OK, what am I doing writing about refurbishing such a new bike? Well I just bought it on ebay for £500, my most expensive purchase ever, and it had tubeless tyres. Cars and trucks drive on tubeless, that is a mature technology. It is more recent for motorcycles, but even more recently the early adopters are using them on bicycles.
On delivery the tubeless tyres on the LATITUDE were flat. I pumped them up and they went down; I pumped them up a lot and went around the block on a test ride. They were deflating as I rode. The next day they were flat. I went on to youtube and watched some bloke who loved the things, spend a long time in a clean garage doing everything exactly right with all new equipment. He went out for a ride the next day in a downhill stylie and then showed the camera where the air leaks had happened around the rim - but didn't think this was a problem.
The arguments for tubeless are weight saving, avoidance of snake bite flats and better performance at low pressures. If you still puncture, the advice is to put a tube in.
I wasn't convinced and because they wouldn't stay up, I removed the tyres, peeled away 64g of damp latex from the inside of each tyre (disgusting - and the smell!) and discarded the tyre valve weighing 10g, totalling 74g (obviously) and fitted 172g of innertube. A total weight gain of 100g per wheel. And guess what? A week later they are still hard. When replacing tubeless tyres you have to remove and throw away latex or goop whereas an innertube which costs the same plus 100g is repairable with a patch or replaceable without worrying about what it will be like when it is removed from a tyre full of goop (which weighs extra). In my years of cycling (my first bike was in 1965) I have had almost every puncture caused by something sharp rather than snakebite flats. Until tubeless tyres are as easy to fit on bikes as they are on cars, for me it's not worth it.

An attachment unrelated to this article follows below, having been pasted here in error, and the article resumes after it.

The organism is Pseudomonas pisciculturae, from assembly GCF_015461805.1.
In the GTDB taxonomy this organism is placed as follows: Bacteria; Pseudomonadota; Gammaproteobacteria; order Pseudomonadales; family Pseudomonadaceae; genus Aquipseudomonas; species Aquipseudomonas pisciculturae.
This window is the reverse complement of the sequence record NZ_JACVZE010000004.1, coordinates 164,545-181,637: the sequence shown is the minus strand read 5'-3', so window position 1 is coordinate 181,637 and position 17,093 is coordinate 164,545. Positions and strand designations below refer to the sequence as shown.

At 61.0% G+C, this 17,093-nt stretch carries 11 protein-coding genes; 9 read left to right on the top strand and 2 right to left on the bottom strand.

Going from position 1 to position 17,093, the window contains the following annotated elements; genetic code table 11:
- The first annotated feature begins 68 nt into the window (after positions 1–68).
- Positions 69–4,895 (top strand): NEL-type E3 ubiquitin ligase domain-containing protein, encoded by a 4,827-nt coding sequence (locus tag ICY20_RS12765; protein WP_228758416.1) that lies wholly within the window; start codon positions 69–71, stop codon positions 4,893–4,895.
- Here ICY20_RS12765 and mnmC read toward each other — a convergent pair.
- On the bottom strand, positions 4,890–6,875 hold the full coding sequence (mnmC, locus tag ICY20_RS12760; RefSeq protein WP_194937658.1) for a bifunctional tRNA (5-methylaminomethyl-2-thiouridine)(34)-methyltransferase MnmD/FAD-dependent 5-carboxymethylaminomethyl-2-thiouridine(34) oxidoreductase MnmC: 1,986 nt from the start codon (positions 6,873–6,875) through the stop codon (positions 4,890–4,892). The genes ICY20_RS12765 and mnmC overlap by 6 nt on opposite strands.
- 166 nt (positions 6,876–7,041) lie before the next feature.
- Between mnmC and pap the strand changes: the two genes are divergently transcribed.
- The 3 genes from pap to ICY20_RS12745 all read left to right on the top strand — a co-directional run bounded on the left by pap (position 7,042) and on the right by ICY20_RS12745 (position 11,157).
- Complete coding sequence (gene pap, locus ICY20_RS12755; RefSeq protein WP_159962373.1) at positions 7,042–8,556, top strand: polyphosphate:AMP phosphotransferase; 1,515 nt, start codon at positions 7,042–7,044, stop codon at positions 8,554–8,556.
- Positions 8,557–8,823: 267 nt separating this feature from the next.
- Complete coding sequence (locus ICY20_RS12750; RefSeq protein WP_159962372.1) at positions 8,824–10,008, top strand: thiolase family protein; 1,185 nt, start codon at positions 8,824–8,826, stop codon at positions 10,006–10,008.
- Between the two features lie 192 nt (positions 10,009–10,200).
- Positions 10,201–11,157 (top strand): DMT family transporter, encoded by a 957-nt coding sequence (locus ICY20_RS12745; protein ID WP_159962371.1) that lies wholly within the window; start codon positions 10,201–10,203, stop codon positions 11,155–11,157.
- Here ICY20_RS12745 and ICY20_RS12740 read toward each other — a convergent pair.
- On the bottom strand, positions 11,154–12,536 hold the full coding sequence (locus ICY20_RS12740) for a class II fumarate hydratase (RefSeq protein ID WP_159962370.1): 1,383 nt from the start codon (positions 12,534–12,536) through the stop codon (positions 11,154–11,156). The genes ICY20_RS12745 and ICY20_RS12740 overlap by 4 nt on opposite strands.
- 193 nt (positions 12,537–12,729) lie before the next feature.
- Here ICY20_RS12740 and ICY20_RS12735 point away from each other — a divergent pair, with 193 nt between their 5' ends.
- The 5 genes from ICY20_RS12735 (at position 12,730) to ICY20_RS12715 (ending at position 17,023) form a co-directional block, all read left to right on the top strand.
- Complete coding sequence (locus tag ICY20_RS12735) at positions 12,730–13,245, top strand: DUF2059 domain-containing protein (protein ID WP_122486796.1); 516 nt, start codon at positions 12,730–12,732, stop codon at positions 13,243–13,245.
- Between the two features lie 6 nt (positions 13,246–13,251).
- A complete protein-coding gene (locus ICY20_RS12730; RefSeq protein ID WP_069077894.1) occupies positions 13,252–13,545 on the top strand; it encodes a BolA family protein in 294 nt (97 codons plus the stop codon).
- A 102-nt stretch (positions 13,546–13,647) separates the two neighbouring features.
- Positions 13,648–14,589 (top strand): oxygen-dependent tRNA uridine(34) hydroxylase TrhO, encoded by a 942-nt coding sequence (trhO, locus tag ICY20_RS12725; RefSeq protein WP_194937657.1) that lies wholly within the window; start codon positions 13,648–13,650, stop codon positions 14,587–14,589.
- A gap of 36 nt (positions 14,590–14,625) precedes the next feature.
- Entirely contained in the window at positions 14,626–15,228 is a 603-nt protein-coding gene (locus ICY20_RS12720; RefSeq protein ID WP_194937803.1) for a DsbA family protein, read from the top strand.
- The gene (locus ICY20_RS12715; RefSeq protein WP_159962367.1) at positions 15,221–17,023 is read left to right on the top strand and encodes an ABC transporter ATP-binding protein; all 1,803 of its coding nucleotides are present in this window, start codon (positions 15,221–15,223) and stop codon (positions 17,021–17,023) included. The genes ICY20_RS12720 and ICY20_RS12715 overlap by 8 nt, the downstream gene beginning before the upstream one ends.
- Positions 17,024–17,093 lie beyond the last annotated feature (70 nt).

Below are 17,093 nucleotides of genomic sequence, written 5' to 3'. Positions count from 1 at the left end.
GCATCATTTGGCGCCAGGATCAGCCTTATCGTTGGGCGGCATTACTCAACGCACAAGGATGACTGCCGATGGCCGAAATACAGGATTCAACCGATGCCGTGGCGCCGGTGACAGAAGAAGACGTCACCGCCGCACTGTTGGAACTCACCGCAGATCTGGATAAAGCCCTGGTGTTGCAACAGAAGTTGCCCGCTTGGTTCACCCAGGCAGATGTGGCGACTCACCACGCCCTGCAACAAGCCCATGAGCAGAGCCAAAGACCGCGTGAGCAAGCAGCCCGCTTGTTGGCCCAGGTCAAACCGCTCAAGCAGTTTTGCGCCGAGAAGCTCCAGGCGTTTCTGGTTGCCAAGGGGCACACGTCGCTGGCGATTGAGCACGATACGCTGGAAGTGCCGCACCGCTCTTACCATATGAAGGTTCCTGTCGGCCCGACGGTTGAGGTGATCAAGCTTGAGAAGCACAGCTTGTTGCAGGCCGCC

The LATITUDE is a lovely bike but my other rant is MTB bars. They are awful and seem designed to induce RSI symptoms in riders. More than 100 years of development resulted in handlebars which kept the hands inline with the frame, placing no stress on the wrists, was abandoned back in the 80's. With the invention of the mountain bike came the new look which was straight bars. I think form should follow function not fashion. But tribal thinking makes clever, rational people say that drop bars should only be fitted below saddle height and that if you want otherwise then you should fit straight bars. Why? We all got used to sloping top tubes when we saw them enough.